Thursday nights at USC and fraternity parties on The Row —the two seem to go hand in hand. But it looks as if 28th Street will be a much quieter place Thursday evenings, for at least the rest of the semester.
In a meeting with representatives from the Greek community last week, Vice President for Student Affairs Michael L. Jackson announced houses on The Row will no longer be allowed to host informal parties Tuesdays and Thursdays.
Although the events that have perpetuated the negative Greek image have no real connection to the weeknight parties that have been banned, the USC administration is sending a strong message to the Greek community, and rightfully so.
Restriction of informal, unregistered parties on The Row, however, does not address the heart of the recent problems facing our fraternities and sororities.
Besides the fact that the two incidents making headlines had nothing to do with parties, the Row-wide social probation means the entire Greek system is being punished for the mistakes of a specific few.
Many houses on The Row that uphold community standards will have to face the same repercussions as those that were involved in the notorious incidents.
The lockdown on weeknight parties should, however, serve as a jarring wake-up call for the Greek system.
Certainly, the harsh reality of the second social restriction on The Row in a single year should be enough to alert us that something needs to change.
In the meeting Thursday, Jackson did not focus solely on the two incidents involving members of Kappa Sigma.
He said despite the many productive things the Greek community has done for USC, there have been significant problems in both this semester and previous ones.
Last semester, for example, The Row was placed on social probation after 16 Interfraternity Council chapters were cited for unauthorized parties and several students were transported to the hospital for alcohol poisoning.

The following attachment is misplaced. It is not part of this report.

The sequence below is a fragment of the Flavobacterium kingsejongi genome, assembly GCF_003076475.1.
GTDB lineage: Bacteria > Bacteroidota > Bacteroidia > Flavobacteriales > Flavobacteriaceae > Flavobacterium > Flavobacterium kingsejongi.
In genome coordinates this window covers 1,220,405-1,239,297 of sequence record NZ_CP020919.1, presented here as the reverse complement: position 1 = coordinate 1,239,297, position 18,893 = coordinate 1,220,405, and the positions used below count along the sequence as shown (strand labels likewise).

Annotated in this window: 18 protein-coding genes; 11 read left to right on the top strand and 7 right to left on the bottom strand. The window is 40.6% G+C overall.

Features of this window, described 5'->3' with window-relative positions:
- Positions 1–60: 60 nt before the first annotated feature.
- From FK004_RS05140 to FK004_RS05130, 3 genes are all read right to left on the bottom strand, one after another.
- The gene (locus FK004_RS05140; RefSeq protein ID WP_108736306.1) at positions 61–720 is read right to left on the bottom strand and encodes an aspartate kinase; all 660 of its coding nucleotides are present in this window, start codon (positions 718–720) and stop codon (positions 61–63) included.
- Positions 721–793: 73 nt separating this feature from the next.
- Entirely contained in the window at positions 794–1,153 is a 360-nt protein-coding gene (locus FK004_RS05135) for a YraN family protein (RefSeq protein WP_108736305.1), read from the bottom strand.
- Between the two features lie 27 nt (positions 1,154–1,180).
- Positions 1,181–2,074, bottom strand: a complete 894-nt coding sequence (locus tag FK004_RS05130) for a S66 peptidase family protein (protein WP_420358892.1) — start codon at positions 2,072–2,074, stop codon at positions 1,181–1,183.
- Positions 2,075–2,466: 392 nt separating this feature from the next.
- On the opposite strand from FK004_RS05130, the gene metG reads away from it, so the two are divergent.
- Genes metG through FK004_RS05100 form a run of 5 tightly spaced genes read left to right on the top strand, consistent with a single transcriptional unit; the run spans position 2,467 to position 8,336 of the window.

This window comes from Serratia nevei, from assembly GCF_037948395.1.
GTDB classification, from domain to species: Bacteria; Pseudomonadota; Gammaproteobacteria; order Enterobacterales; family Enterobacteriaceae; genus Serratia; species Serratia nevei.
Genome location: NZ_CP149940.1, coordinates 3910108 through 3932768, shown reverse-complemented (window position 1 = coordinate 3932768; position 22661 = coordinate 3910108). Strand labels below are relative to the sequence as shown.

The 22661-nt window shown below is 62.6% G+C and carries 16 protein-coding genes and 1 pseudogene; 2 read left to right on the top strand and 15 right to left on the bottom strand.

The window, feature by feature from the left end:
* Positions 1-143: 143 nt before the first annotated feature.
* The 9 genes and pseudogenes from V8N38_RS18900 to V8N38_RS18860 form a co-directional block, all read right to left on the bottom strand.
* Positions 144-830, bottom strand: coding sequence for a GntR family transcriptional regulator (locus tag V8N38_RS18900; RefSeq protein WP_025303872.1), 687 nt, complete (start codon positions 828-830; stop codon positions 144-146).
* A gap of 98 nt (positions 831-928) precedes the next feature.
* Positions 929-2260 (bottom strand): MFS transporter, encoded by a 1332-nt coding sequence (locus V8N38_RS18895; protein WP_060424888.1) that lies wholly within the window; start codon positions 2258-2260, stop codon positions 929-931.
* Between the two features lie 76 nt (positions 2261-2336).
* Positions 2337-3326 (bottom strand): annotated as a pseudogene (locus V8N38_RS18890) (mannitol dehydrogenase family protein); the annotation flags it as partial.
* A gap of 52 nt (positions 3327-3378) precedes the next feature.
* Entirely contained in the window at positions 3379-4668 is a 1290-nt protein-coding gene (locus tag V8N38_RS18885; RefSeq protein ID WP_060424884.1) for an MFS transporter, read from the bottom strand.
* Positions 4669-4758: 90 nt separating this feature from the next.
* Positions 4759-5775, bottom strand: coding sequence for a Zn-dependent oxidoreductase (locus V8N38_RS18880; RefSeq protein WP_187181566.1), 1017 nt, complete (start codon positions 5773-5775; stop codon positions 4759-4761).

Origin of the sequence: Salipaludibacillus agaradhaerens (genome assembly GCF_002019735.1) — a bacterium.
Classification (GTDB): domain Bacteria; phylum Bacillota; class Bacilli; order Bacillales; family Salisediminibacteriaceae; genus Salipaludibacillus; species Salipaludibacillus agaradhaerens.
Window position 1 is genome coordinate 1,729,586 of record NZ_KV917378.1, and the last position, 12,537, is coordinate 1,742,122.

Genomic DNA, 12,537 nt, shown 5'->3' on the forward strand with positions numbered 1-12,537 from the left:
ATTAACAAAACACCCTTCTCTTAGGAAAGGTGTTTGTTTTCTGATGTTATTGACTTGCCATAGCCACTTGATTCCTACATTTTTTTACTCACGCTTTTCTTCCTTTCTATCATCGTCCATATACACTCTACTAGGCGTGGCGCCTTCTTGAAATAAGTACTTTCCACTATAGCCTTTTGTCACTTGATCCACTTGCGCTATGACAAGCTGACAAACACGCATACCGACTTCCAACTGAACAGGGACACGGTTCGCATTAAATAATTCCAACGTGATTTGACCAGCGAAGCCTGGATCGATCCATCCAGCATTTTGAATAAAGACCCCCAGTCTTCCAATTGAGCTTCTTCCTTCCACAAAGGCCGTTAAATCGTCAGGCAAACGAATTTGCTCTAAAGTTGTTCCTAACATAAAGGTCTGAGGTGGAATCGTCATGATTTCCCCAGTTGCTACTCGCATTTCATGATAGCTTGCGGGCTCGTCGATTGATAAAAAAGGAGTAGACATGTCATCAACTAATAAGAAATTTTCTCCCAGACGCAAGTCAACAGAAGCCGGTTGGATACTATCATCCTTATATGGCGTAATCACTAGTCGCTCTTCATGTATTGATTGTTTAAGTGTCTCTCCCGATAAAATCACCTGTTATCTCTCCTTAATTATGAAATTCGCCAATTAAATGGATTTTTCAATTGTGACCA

These problems not only affect the students involved, but also shine a negative light on the university as a whole.
The Greek community is a substantial part of the Trojan Family, and members should be responsible representatives of USC.
Lately, too many things seem to have been taken for granted within the Greek community, including the ability to throw parties Tuesday and Thursday nights.
According to university policy, these weeknight parties were never technically allowed, but Jackson said the policy wasn’t strictly enforced because the Greek community managed to conduct itself well.
The fact that Jackson and others feel the policy now needs to be enforced means Greeks no longer enjoy a favorable “blind eye” from the university.
The Row will be under heavier scrutiny, and it is up to Greek students to make sure we handle ourselves accordingly.
Jackson will be setting up a task force of Greek leaders to devise long- term solutions to the problems on The Row. This is a solid start, but changing the public’s perception of USC Greeks will take a concerted group effort.
Pat Lauer, president of IFC, told the Daily Trojan last week that Greeks need to take it upon themselves to fix their image.
“Because of everything that’s happened, we need to get our act together completely and identify our weak points and improve upon them,” Lauer said. “It’s up to the leaders to help change the culture of the Greek community that has taken a negative turn.”
What Lauer said should ring true with every member of the Greek community at USC.
Although the most recent incidents might not have involved every house on The Row, it is every house’s responsibility to present the Greek system as a positive force within the university.
If not, the Row could stand to lose much more than just the privilege of partying on weeknights.
Jared Servantez is a freshman majoring in print and digital journalism and a member of an IFC fraternity.